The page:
Chapter Exercises
Chapter 4: Functorial Fragment Model Theory
- 4.1 Introduction
- 4.2 Generic Functors and Language String Models
- 4.3 Functorial Models As ω-Chains
- 4.4 Models Glimpses From Functors
- 4.5 Structure Products
- 4.6 Higher Stratified Consistency and Completeness
- 4.7 Fragment Positive Omitting Type Algebras
- 4.8 Omitting Types and Realizability
- 4.9 Positive Categories and Consistency Models
- 4.10 More on Fragment Consistency
Chapter Exercises
Chapter 5: Algebraic Theories, Categories, and Models
- 5.1 Ultraproducts on Algebras
- 5.2 Ultraproducts and Ultrafilters
- 5.3 Ultraproduct Applications to Horn Categories
- 5.4 Algebraic Theories and Topos Models
- 5.5 Free Theories and Factor Theories
- 5.6 T-Algebras and Adjunctions
- 5.7 Theory Morphisms, Products and Co-products
- 5.8 Algebras and the Category of Algebraic Theories
- 5.9 Initial Algebraic Theories and Computable Trees
Chapter Exercises
Chapter 6: Generic Functorial Models and Topos
- 6.1 Elementary Topoi
- 6.2 GenericFunctorial Models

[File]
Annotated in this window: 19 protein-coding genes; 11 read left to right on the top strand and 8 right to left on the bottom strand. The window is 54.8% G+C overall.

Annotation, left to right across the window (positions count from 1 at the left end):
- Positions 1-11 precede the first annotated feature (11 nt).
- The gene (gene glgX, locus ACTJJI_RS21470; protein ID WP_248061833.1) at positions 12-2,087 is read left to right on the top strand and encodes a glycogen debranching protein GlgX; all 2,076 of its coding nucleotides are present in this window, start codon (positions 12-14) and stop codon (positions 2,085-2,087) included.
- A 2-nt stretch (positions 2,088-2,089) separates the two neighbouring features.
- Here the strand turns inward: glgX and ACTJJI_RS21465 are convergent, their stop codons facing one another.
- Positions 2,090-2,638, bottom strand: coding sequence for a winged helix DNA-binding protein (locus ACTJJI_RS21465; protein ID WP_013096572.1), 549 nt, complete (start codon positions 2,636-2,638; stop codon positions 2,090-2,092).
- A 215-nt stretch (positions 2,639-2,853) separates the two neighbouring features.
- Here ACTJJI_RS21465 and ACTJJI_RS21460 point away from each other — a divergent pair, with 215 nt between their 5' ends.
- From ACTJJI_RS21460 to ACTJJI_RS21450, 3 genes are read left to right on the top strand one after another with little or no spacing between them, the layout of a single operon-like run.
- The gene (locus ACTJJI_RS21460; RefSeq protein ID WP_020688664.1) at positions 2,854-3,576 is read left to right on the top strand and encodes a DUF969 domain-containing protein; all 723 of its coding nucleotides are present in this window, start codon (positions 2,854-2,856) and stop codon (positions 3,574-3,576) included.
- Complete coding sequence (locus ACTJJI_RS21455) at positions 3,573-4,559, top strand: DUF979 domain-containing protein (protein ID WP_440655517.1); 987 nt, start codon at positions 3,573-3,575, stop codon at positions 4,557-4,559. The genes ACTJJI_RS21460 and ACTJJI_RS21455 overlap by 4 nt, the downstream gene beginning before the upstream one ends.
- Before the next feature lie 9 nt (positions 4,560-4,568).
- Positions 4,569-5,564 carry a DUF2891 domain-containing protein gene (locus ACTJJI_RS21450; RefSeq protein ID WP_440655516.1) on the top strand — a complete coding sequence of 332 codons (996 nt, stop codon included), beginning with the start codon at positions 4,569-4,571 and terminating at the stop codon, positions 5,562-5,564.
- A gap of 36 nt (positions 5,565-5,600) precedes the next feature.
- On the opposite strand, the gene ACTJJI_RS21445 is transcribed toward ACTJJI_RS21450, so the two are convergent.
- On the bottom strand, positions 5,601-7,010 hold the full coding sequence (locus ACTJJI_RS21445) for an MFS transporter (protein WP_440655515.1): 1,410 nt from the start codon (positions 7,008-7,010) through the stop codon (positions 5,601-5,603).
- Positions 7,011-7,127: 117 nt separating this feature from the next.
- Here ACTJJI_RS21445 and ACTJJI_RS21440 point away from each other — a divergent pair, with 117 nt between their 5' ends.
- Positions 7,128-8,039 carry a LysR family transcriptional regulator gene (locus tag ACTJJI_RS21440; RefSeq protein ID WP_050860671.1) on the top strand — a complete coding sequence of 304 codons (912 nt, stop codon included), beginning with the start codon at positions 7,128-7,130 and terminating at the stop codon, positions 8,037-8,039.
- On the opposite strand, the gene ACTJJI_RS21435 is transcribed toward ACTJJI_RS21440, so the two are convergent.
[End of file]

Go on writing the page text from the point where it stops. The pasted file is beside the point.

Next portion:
- 6.3 Generic Functors
- 6.4 Initial D Models
- 6.5 Positive Forcing Models
- 6.6 Functors Computing Hasse Diagram Models
- 6.7 Fragment Consistent Models
- 6.8 Homotopy theory of topos
- 6.9 Filtered colimits and comma categories
- 6.10 More on Yoneda Lemma
Chapter Exercises
Chapter 7: Models, Sheaves, and Topos
- 7.1 PreSheaves
- 7.2 Duality, Fragment Models, and Topology
- 7.3 Lifts on Topos Models on Cardinalities
Chapter Exercises
Chapter 8: Functors on Fields
- 8.1 Introduction
- 8.2 Basic Models
- 8.3 Fields
- 8.4 Prime Models
- 8.5 Omitting Types on Fields
- 8.6 Filters and Fields
- 8.7 Filters and Products
Chapter Exercises
Chapter 9: Filters and Ultraproducts on Projective Sets
- 9.1 General Definitions
- 9.2 Generic Functors and Language String Models
- 9.3 Functorial Fragment Consistency
- 9.4 Filters
- 9.5 Structure Products
- 9.6 Completing Theories and Fragments
- 9.7 Prime Models and Model Completion
- 9.8 Uniform and countably incomplete ultrafilters
- 9.9 FunctorialProjetive Set Models and Saturation
- 9.10 Ultraproducts and Ultrafliters
Chapter Exercises
Chapter 10: A Glimpse on m Algebraic Set Theory
- 10.1 Preliminaries
- 10.2 Ultraproducts and Ultrafilters on Sets
- 10.3 Ultrafilters over N
- 10.4 Saturation and Preservations